The director of the WHO in Europe said that the new, more contagious variants, mainly the delta, have changed the situation.
The director of the WHO in Europe was more pessimistic on Friday about the fact that a high vaccination rate will stop the covid-19 pandemic by itself, because the variants have reduced the prospect of herd immunity.
The probability that the disease remains endemic is increasing. That is why Hans Kluge exhorted at a press conference to “plan to adapt our vaccination strategies”, especially with regard to additional doses.
In May, Kluge said that “the pandemic will end when we have reached a minimum vaccination coverage of 70%” of the world’s population.
When asked if he kept what was said, Kluge replied that the new, more contagious variants, mainly the delta, have changed the situation.
Before, although this variant initially detected in India already existed, “there was no such emergence of more transmissible and more viral variants,” he explained.
“This brings us to the point that the essential objective of vaccination is above all to avoid serious forms of the disease and mortality,” he stressed.
“If we consider that the covid will continue to mutate and continue among us, like the flu, then we must plan how to progressively adapt our vaccination strategy to endemic transmission, and gain valuable knowledge about the impact of additional doses,” he added.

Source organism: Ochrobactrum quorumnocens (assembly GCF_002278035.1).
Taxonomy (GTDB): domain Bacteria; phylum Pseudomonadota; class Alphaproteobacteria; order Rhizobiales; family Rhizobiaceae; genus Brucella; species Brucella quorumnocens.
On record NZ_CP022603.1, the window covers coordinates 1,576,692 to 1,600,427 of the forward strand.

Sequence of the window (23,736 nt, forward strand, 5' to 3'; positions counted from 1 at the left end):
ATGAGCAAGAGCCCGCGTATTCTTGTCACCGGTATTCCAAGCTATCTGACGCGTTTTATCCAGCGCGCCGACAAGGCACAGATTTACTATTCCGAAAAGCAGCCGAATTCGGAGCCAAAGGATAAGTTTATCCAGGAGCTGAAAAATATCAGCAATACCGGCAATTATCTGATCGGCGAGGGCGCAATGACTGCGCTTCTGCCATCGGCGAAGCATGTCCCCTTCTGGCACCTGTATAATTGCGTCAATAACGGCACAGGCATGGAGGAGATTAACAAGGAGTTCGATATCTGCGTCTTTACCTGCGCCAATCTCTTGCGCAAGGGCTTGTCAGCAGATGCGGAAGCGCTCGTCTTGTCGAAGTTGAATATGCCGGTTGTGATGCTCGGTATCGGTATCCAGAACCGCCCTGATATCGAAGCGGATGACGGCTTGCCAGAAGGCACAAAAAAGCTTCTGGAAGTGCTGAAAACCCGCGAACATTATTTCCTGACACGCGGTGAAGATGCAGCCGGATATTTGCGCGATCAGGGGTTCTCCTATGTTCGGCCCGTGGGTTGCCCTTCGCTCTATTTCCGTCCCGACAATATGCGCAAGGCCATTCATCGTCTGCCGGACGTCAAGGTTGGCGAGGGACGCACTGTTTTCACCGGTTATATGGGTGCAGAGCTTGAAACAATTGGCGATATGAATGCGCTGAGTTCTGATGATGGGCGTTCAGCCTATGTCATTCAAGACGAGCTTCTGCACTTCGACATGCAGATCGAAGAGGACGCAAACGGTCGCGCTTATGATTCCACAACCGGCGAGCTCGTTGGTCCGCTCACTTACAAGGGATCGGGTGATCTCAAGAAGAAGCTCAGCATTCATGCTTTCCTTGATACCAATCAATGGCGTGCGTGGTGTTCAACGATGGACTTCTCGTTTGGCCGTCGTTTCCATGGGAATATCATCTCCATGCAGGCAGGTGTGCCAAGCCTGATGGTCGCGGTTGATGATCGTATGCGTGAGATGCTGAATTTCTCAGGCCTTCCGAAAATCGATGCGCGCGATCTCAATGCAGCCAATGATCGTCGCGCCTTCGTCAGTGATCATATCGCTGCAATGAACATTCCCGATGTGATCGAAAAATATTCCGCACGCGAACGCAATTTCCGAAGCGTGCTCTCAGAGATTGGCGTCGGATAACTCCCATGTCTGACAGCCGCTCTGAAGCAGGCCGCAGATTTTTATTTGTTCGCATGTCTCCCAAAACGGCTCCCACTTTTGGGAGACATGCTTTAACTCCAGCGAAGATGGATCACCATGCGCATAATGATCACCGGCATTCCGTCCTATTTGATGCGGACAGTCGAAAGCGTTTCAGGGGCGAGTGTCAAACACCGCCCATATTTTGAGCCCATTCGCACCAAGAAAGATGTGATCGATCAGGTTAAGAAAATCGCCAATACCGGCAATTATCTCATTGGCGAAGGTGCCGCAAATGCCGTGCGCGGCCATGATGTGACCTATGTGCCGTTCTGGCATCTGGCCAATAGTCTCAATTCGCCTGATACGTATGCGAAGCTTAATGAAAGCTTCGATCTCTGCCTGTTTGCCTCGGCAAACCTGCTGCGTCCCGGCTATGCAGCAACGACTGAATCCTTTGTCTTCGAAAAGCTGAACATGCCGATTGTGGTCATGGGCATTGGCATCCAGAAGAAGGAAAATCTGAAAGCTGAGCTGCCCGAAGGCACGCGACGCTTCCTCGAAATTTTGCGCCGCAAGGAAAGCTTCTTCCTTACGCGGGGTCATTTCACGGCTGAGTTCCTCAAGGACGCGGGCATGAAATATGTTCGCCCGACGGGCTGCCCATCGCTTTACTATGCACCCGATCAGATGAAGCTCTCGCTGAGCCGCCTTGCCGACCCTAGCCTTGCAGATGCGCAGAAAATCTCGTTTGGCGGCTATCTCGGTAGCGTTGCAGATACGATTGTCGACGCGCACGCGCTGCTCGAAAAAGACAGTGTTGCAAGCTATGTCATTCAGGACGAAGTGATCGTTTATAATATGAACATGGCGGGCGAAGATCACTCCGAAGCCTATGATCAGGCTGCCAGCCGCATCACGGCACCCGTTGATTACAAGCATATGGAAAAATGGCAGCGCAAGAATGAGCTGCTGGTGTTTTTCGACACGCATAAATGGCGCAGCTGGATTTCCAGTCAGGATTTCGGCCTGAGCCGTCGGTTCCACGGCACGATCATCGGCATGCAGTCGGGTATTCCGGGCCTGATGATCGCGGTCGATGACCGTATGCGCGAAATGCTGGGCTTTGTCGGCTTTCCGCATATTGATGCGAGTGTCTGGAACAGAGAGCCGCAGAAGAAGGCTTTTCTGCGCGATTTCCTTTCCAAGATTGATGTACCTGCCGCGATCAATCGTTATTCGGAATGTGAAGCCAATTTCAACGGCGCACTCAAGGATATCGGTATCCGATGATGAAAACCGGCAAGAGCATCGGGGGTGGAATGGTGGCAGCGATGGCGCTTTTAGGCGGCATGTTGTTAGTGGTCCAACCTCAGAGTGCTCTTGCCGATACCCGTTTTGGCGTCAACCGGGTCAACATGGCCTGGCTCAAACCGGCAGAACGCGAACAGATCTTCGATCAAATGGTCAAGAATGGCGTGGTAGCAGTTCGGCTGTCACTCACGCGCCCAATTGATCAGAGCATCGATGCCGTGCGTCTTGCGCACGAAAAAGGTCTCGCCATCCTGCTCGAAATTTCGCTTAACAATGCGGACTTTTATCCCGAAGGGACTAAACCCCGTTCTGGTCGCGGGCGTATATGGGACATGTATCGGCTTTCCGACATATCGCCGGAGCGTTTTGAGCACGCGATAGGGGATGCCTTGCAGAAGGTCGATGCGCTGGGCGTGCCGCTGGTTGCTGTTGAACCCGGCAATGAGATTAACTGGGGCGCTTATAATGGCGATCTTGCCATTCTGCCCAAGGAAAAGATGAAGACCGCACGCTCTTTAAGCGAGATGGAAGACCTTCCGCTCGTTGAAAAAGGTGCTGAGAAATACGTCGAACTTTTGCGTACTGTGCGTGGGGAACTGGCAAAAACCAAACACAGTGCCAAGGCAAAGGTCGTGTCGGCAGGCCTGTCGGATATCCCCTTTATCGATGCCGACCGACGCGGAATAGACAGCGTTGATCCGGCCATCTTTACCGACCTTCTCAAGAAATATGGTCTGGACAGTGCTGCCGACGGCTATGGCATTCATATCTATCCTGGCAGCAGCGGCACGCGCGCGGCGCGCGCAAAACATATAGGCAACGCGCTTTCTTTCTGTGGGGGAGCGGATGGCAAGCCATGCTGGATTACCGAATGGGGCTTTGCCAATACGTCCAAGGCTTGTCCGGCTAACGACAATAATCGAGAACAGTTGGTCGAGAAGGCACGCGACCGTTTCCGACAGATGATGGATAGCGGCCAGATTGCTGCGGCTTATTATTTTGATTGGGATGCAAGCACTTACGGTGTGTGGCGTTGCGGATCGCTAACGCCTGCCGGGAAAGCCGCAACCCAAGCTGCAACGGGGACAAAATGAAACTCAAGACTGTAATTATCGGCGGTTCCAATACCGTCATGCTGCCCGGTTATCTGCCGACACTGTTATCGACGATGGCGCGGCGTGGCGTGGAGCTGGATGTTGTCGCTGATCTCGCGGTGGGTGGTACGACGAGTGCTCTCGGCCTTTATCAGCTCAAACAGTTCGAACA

According to epidemiologists, it seems unrealistic to achieve herd immunity with vaccines alone, but vaccines are vital to curbing the pandemic.
Vaccination also remains essential “to reduce the pressure on our health systems that desperately need to treat other diseases in addition to covid,” Kluge insisted.
It is estimated that the currently dominant delta variant is 60% more contagious than the previous one (alpha) and twice as much as the historical virus. And the more contagious a virus is, the higher the rate of people who have to be immunized to achieve herd immunity and stop the epidemic. Immunity is achieved through vaccines or by contracting the virus. (I)